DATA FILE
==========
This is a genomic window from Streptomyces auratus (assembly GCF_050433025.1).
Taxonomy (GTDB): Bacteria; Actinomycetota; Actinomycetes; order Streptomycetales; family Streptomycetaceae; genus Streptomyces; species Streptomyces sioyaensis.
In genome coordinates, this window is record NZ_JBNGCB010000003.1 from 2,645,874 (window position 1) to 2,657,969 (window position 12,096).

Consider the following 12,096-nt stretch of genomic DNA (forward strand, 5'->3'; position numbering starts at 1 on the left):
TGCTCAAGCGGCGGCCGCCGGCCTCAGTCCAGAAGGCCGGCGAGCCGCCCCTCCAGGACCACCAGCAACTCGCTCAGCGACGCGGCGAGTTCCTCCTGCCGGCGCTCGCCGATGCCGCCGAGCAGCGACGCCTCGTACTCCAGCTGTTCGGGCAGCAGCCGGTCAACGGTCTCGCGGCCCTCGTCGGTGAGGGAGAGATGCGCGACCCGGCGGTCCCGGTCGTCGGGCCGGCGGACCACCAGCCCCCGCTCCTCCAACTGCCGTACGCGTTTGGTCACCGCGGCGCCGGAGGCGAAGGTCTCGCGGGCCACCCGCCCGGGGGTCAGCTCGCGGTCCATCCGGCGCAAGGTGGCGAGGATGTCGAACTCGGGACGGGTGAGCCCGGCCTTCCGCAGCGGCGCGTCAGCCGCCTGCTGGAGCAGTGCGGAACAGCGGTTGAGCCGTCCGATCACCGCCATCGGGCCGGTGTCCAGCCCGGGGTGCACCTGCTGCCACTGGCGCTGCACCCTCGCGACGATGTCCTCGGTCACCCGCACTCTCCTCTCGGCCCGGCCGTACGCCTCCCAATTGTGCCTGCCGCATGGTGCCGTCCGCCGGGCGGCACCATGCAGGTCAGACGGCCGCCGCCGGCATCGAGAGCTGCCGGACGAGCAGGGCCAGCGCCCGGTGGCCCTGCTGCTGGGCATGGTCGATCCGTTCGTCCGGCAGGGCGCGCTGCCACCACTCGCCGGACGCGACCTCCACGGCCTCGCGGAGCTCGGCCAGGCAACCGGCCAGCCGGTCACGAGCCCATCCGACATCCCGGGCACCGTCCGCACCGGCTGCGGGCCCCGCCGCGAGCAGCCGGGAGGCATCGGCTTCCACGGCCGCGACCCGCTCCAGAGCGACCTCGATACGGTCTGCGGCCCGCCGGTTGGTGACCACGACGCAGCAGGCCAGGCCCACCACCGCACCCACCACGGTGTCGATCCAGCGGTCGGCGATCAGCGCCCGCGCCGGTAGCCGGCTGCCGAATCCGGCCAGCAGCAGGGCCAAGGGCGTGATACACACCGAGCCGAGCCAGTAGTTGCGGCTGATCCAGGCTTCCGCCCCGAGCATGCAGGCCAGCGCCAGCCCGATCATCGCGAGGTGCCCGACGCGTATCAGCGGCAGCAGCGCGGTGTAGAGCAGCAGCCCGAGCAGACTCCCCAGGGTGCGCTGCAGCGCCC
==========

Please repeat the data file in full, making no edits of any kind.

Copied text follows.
This is a genomic window from Streptomyces auratus (assembly GCF_050433025.1).
Taxonomy (GTDB): Bacteria; Actinomycetota; Actinomycetes; order Streptomycetales; family Streptomycetaceae; genus Streptomyces; species Streptomyces sioyaensis.
In genome coordinates, this window is record NZ_JBNGCB010000003.1 from 2,645,874 (window position 1) to 2,657,969 (window position 12,096).

Consider the following 12,096-nt stretch of genomic DNA (forward strand, 5'->3'; position numbering starts at 1 on the left):
TGCTCAAGCGGCGGCCGCCGGCCTCAGTCCAGAAGGCCGGCGAGCCGCCCCTCCAGGACCACCAGCAACTCGCTCAGCGACGCGGCGAGTTCCTCCTGCCGGCGCTCGCCGATGCCGCCGAGCAGCGACGCCTCGTACTCCAGCTGTTCGGGCAGCAGCCGGTCAACGGTCTCGCGGCCCTCGTCGGTGAGGGAGAGATGCGCGACCCGGCGGTCCCGGTCGTCGGGCCGGCGGACCACCAGCCCCCGCTCCTCCAACTGCCGTACGCGTTTGGTCACCGCGGCGCCGGAGGCGAAGGTCTCGCGGGCCACCCGCCCGGGGGTCAGCTCGCGGTCCATCCGGCGCAAGGTGGCGAGGATGTCGAACTCGGGACGGGTGAGCCCGGCCTTCCGCAGCGGCGCGTCAGCCGCCTGCTGGAGCAGTGCGGAACAGCGGTTGAGCCGTCCGATCACCGCCATCGGGCCGGTGTCCAGCCCGGGGTGCACCTGCTGCCACTGGCGCTGCACCCTCGCGACGATGTCCTCGGTCACCCGCACTCTCCTCTCGGCCCGGCCGTACGCCTCCCAATTGTGCCTGCCGCATGGTGCCGTCCGCCGGGCGGCACCATGCAGGTCAGACGGCCGCCGCCGGCATCGAGAGCTGCCGGACGAGCAGGGCCAGCGCCCGGTGGCCCTGCTGCTGGGCATGGTCGATCCGTTCGTCCGGCAGGGCGCGCTGCCACCACTCGCCGGACGCGACCTCCACGGCCTCGCGGAGCTCGGCCAGGCAACCGGCCAGCCGGTCACGAGCCCATCCGACATCCCGGGCACCGTCCGCACCGGCTGCGGGCCCCGCCGCGAGCAGCCGGGAGGCATCGGCTTCCACGGCCGCGACCCGCTCCAGAGCGACCTCGATACGGTCTGCGGCCCGCCGGTTGGTGACCACGACGCAGCAGGCCAGGCCCACCACCGCACCCACCACGGTGTCGATCCAGCGGTCGGCGATCAGCGCCCGCGCCGGTAGCCGGCTGCCGAATCCGGCCAGCAGCAGGGCCAAGGGCGTGATACACACCGAGCCGAGCCAGTAGTTGCGGCTGATCCAGGCTTCCGCCCCGAGCATGCAGGCCAGCGCCAGCCCGATCATCGCGAGGTGCCCGACGCGTATCAGCGGCAGCAGCGCGGTGTAGAGCAGCAGCCCGAGCAGACTCCCCAGGGTGCGCTGCAGCGCCC